Soap

Soap ingredient linked to liver toxicity and cancer

 Do you wash your hands with antibacterial soap on a regular basis? Well, it turns out, you could be harming your liver. A March 2015 article in Life Extension magazine reports that the main antibacterial agent in these soaps, a substance called triclosan, can cause liver cancer in mice in a laboratory setting.

This is alarming news for the millions of people across the world who use antibacterial soaps often or exclusively. People believe they are doing the healthy, ‘sanitary thing’ for themselves by using these soaps. It would appear that in the quest for cleanliness, they are putting their bodies at risk in other, more disturbing ways.

Antibacterial soaps can cause serious harm

A study published in the June 2014 issues of the Proceedings of the National Academy of Sciences showed triclosan disturbed the chemical balance of the liver in lab mice. Mice who were given a substance to promote liver cancer were discovered to have compromised liver function when exposed to triclosan. Continually exposed to triclosan over a six month period, which is equal to 18 human years for mice, these lab animals developed more tumors than the mice not exposed to triclosan.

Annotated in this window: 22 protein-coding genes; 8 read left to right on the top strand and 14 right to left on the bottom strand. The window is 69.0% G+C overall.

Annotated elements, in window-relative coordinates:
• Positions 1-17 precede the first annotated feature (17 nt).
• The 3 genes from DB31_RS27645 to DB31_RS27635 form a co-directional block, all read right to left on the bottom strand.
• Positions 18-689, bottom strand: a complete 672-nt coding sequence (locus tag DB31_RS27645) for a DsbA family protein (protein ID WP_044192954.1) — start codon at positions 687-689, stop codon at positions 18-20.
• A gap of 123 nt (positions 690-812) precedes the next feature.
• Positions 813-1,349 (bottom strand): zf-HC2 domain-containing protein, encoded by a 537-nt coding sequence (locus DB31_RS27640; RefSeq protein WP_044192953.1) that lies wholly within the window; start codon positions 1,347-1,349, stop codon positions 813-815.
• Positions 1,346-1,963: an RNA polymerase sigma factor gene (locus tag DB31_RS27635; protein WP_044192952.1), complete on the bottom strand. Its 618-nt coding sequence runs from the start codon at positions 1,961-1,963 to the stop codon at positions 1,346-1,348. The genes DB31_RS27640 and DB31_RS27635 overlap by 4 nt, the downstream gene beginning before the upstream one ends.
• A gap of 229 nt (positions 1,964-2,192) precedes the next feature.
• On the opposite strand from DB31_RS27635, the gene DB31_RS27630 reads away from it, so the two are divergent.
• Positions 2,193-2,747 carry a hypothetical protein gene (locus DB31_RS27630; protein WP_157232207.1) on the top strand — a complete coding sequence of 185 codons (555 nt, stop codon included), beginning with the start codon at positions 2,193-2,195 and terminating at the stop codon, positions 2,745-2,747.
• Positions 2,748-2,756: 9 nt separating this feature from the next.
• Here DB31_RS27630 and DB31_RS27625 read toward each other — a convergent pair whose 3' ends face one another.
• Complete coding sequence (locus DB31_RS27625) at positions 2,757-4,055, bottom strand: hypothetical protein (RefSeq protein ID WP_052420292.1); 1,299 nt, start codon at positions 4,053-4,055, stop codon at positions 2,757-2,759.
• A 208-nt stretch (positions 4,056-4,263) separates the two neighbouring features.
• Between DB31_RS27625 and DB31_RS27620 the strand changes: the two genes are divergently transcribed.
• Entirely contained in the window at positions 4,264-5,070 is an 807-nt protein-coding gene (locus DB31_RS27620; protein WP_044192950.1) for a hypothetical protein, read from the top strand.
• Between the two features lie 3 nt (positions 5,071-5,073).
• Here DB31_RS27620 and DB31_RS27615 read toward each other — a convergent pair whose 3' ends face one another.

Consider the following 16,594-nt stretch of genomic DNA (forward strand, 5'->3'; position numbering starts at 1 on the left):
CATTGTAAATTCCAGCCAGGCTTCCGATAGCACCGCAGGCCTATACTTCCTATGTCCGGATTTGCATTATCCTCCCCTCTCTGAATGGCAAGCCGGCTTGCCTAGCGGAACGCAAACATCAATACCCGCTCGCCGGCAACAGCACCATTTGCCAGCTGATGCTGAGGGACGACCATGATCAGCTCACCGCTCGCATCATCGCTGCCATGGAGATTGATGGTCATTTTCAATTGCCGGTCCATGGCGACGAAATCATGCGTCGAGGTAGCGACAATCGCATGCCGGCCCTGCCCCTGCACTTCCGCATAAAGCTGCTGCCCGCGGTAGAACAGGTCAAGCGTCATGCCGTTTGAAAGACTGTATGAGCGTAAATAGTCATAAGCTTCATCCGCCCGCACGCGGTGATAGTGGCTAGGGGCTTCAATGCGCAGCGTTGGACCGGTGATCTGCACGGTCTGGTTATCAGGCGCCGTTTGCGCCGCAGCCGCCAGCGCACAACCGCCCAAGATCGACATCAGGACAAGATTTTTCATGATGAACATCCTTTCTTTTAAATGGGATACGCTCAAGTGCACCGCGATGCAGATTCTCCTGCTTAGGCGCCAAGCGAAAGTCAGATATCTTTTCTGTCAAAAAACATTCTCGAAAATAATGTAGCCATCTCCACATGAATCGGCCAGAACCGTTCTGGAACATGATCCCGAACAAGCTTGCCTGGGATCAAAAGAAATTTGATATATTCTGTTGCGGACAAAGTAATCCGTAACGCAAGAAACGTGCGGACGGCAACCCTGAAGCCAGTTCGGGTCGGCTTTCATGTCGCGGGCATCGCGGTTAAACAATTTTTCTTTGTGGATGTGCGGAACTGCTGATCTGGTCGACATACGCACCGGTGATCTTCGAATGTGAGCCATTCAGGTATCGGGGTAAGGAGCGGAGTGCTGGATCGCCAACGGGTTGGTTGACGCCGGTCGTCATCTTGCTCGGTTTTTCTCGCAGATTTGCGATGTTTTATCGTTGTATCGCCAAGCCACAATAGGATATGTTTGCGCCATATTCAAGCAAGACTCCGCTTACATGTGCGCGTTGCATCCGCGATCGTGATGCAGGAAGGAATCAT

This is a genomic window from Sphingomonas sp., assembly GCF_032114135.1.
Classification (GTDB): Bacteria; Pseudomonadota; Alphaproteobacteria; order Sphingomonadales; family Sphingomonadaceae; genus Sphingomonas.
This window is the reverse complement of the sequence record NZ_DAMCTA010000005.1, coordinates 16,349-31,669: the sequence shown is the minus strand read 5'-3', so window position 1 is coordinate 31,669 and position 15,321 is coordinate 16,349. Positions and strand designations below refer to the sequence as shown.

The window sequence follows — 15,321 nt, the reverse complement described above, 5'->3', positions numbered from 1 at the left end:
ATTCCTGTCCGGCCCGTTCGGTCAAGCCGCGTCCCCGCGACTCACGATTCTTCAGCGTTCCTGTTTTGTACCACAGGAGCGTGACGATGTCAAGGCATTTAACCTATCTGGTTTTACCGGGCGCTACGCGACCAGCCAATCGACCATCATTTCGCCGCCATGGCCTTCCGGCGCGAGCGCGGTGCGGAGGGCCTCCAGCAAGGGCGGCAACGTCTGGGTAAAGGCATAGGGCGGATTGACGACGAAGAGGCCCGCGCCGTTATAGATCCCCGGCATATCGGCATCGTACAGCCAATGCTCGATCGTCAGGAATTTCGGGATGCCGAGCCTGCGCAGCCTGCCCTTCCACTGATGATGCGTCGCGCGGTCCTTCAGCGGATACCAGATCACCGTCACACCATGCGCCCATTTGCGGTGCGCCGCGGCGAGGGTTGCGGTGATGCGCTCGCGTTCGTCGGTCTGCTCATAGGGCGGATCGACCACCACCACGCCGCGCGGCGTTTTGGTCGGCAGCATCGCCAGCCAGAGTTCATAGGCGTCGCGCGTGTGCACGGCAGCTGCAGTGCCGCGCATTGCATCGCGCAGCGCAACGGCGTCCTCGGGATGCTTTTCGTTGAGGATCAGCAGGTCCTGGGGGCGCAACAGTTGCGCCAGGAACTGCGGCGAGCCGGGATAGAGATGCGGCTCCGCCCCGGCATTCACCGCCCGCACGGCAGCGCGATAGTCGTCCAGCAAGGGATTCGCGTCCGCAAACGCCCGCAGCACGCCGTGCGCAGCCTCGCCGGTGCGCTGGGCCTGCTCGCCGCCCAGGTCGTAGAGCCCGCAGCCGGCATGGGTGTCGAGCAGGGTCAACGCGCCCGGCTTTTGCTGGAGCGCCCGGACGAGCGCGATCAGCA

The tumors these mice developed was also more frequent and produced larger samples than the mice who were not exposed. Researchers on this project believe triclosan can cause liver cells to multiply, mutate and become fibrotic. This, in turn can promote formation of tumors when allowed to continue over a long period of time.

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